Review of available data reveals that cognitive dissonance could perhaps be employed effectively in studying attitudes. Alfred Adler researched on individual’s feelings and attitudes, which led to the development of a theory concerning individual psychology. The theory postulates that an individual’s attitude towards the surrounding plays an important role regarding behavior (Goltz & Hietapelto 2007). The theorist underscored the fact that an individual’s opinion, mind-set, and actions are transactions that are determined by an individual’s internal and external environment. Based in this reality, it is factual that an attitude is purely influenced by the social environment. In the same way, the social environment is influenced by the attitude, meaning that the two are closely related. The interactions between the social world or the social environment and attitudes might result to conflicts on the behavior of an individual. This type of conflict is what Adler referred to as cognitive dissonance, which is an inconsistence that comes about because of interactions between attitudes and the social environment. Allport and Adler carried out several studies on the relationship between attitudes and the social environment. Such studies show that an individual would be forced to reduce the dissonance/conflict in case the inconsistency tends to be uncomfortable. For instance, if worker A likes workers B and C while worker B does not like worker C, this shows an inconsistency hence worker A will be forced to deal with this contradiction. In this regard, worker A has at least three options, one of them being trying to change the perception and the views of worker while the second entails changing his or her owns feelings regarding one of the coworkers (Oreg 2006).

Each employee is saddled with the responsibility of implementing the organizational change. Thus, an employee’s attitude can limit the process of change. The communication gap in the organization can hinder the process of change. Employee’s exclusion from decision-making during organization change will cause resistance and it is influenced by the employee’s dislike for the change. The entire staff determines the successful implementation of an organizational change. The employee’s uncertainty in the new plan may affect his or her compliance with the change (Piderit 2009).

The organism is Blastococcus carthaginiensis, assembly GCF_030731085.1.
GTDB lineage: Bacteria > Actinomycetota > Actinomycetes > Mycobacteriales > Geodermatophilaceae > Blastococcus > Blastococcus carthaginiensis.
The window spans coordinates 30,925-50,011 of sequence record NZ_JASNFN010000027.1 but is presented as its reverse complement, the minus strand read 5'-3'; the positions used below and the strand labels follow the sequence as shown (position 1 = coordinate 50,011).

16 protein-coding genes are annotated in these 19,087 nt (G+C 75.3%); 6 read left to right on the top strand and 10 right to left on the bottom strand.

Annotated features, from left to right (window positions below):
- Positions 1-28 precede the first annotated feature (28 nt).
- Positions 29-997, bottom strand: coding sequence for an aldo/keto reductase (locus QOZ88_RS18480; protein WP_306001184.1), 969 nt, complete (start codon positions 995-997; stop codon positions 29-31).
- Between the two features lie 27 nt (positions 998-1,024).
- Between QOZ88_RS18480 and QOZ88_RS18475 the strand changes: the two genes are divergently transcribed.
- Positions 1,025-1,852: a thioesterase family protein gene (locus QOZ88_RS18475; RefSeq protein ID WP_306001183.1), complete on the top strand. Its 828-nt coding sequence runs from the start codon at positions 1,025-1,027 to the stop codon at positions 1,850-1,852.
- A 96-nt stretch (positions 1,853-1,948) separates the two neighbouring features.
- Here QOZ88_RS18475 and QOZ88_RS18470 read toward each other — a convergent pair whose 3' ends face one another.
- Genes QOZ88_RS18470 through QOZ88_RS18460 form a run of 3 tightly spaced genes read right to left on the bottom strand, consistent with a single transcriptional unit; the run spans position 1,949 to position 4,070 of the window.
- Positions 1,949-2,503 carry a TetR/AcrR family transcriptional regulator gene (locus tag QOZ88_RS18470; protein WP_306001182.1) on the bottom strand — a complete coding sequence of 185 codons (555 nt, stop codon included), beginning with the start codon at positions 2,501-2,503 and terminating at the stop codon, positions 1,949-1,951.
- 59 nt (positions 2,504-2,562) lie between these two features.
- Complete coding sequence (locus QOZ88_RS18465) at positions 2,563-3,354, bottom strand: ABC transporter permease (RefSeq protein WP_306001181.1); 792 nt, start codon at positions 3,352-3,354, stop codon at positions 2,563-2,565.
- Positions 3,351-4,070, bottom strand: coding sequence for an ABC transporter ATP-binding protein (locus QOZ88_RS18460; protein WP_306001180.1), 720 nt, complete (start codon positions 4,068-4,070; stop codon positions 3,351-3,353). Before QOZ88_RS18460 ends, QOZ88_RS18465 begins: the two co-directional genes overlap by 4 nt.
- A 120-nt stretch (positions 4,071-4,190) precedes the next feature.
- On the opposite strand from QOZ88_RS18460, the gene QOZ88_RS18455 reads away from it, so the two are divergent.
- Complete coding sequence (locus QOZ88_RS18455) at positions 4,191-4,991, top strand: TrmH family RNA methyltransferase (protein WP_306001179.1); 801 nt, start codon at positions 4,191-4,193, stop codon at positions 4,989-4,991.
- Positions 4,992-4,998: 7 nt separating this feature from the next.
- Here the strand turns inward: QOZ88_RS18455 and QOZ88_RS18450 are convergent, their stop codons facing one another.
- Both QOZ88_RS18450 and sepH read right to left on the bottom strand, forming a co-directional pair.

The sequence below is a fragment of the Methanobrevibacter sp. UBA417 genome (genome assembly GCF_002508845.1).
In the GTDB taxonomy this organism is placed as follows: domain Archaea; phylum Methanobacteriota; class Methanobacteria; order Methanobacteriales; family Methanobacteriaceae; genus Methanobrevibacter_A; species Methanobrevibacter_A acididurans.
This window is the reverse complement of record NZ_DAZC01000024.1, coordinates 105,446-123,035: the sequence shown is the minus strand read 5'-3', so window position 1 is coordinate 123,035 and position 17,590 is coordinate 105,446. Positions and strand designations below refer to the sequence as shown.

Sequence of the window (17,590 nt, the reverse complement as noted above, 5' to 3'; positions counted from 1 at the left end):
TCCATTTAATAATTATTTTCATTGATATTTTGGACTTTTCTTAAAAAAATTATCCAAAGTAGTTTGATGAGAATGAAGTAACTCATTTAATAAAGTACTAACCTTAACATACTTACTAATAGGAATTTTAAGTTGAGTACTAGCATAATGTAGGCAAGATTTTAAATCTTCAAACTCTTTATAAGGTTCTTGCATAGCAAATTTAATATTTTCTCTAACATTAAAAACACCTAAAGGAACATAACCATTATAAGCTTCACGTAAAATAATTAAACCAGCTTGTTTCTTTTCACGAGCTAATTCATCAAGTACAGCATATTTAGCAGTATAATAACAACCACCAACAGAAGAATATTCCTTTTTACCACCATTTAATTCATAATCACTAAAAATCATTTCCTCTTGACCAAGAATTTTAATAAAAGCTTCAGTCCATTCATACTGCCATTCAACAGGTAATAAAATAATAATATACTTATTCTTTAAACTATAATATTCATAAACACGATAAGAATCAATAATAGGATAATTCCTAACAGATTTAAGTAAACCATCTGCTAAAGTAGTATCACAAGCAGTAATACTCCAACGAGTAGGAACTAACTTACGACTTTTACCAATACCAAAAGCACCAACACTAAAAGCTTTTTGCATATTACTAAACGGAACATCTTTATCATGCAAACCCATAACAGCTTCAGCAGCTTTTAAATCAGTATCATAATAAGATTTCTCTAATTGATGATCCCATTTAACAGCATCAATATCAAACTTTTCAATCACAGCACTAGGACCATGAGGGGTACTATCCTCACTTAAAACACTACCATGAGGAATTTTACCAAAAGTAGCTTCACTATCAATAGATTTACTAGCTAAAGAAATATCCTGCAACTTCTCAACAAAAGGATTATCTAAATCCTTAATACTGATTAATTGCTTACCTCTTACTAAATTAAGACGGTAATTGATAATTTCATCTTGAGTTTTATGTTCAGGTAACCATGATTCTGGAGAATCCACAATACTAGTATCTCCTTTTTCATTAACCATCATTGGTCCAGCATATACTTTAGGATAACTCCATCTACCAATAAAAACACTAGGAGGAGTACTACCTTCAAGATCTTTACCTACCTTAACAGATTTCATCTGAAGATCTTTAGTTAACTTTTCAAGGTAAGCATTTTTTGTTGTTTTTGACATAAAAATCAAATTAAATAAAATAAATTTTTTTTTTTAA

Effective communication will reduce the negative thoughts on the management change and thus, influence a positive attitude. From the review of literature, it is eminent that organizations are expected to improve their chances of enhancing employee support in order to incorporate all employees into change programs. Based on this, they are expected to come up with change initiatives that are all-inclusive, comprehensive, and attainable (Paulsen, Callan & Jimmesion 2005). Studies focus on attitudinal constructs, which represent the views and opinions of employees towards change in the organization. Change, as well as the process of change, is very important to any management. In fact, attitude is described as a tendency to feel, think, and behave in a way that would determine the performance of the individual employee and the organization in general. The behavior resulting from attitudes could be positive or negative, depending on situation, the object, or the event. An attitude explains an individual’s favored or unfavorable review of another person’s behavior. An attitude entails the belief of a person towards a certain product, service, or even concept. If the product or service is good, the person’s attitude towards such a product or service is positive. The reverse is true for poor service or below quality product. In this regard, the attitudes of employees in the organization have a direct influence on performance and productivity. In other words, attitudes are indicators of effective and efficient work in many organizations. As earlier discussed in the previous section, an attitude is manifested by the rationality and regularity of individual conduct, which perhaps permits investigational study. Therefore, it is noted that the attitude of employees should be positive towards certain change programs for any success to be realized. If the attitude of employees towards a particular change program were negative, resistance would be inevitable meaning that the desired goals and objectives would not be realized. An attitude has a direct impact on the self-esteem, output, and turnover targets of employees in any organization (Martin, Jones & Callan 2005).